Friday, May 11, 2012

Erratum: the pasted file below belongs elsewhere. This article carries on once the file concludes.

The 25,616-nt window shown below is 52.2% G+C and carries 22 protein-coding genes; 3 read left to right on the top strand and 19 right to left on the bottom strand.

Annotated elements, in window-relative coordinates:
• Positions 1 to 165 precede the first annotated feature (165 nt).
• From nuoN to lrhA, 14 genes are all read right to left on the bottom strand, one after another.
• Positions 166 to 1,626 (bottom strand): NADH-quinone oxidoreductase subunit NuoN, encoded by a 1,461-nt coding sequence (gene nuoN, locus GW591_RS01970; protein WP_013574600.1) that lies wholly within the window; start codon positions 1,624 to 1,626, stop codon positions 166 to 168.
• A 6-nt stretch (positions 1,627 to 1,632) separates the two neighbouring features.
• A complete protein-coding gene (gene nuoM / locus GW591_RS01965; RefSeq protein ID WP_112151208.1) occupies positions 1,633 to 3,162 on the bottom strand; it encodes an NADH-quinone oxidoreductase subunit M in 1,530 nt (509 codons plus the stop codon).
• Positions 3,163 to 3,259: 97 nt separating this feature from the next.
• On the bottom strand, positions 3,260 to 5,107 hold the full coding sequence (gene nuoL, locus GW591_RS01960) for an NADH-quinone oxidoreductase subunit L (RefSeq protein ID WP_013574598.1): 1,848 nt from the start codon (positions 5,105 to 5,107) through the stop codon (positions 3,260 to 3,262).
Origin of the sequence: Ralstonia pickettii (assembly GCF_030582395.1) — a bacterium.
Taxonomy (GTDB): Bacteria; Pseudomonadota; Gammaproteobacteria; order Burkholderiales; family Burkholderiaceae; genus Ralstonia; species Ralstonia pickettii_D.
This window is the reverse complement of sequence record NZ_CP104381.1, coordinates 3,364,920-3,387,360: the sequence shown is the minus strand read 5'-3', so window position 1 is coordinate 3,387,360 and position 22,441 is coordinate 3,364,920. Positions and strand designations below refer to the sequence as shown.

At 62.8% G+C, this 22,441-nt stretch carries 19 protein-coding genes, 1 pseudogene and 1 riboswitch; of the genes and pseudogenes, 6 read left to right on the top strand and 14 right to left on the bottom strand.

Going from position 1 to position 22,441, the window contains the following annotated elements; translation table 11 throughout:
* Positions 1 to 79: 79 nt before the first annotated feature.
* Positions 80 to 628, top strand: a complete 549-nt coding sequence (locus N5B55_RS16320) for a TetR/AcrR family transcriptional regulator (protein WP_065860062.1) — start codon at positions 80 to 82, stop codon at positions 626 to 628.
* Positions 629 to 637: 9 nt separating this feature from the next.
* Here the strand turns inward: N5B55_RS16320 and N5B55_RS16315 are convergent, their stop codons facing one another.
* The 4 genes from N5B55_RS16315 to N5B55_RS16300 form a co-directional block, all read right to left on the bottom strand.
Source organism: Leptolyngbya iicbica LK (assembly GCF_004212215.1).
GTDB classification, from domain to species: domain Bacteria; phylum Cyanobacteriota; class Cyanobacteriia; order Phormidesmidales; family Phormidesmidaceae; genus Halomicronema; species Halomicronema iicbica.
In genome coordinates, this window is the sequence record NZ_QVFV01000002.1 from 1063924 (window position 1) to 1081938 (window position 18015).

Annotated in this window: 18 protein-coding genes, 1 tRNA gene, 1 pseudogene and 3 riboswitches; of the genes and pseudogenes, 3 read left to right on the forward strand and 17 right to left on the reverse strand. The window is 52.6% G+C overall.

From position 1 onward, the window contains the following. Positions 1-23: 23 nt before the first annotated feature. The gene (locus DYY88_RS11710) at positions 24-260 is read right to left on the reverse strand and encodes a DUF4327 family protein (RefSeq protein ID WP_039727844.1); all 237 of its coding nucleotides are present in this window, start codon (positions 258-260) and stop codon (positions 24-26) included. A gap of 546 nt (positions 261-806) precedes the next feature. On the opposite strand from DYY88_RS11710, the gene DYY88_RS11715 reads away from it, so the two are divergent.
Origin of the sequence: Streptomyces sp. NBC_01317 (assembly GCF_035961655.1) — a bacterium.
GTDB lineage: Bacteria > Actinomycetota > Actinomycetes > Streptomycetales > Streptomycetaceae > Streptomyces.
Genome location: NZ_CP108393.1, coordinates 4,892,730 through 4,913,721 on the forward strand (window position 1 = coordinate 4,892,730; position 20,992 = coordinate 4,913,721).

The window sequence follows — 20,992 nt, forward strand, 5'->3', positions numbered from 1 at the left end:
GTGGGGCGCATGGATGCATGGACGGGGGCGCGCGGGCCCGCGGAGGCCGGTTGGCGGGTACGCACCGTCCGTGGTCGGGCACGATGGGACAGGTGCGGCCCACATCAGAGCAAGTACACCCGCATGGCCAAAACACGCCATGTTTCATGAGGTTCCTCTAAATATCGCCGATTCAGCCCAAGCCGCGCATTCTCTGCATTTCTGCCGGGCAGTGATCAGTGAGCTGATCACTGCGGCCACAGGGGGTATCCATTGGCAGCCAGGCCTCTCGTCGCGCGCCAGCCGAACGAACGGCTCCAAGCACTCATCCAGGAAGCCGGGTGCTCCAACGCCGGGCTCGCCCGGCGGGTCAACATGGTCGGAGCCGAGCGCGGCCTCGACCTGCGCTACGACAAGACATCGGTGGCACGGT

I love Timothy Egan's writing. His book, The Worst Hard Time, is a remarkable portrayal of the Dust Bowl. This piece from the NY Times tugged at me. My maternal grandmother was born on May 11, 1906. She was a feisty person who loved baseball, politics and good food. My mother did, too. New Yorkers both, my mother and grandmother were passionate women with twinkly eyes and no shortage of opinions on a variety of topics. I was raised by both women and most days, I am the better for having been the recipient of so much love and spunk and wisdom. If apples don't fall far from trees, I am an apple. I am their kin. I am my grandmother and my mother. It has been thirty five years since I've lived in New York. I've been very influenced by the decade I lived in North Carolina and the nearly two decades that I've lived in the Midwest. I still talk fast and walk quickly, but I am a softer version of my New York matriarchs. Over the years, people important to me who did not know my family of origin have called me "fiercely loyal" and "intellectually honest." I treasure those labels because I value what they stand for and they link me with my foremothers, because they were, too. I like that. Timothy Eagan writes that our mothers are the "scrapbooks of our enthusiasms." I like that, too. And I am grateful that, though it has been thirty years since my grandmother's death and only four since my mom's, I am the scrapbook of theirs.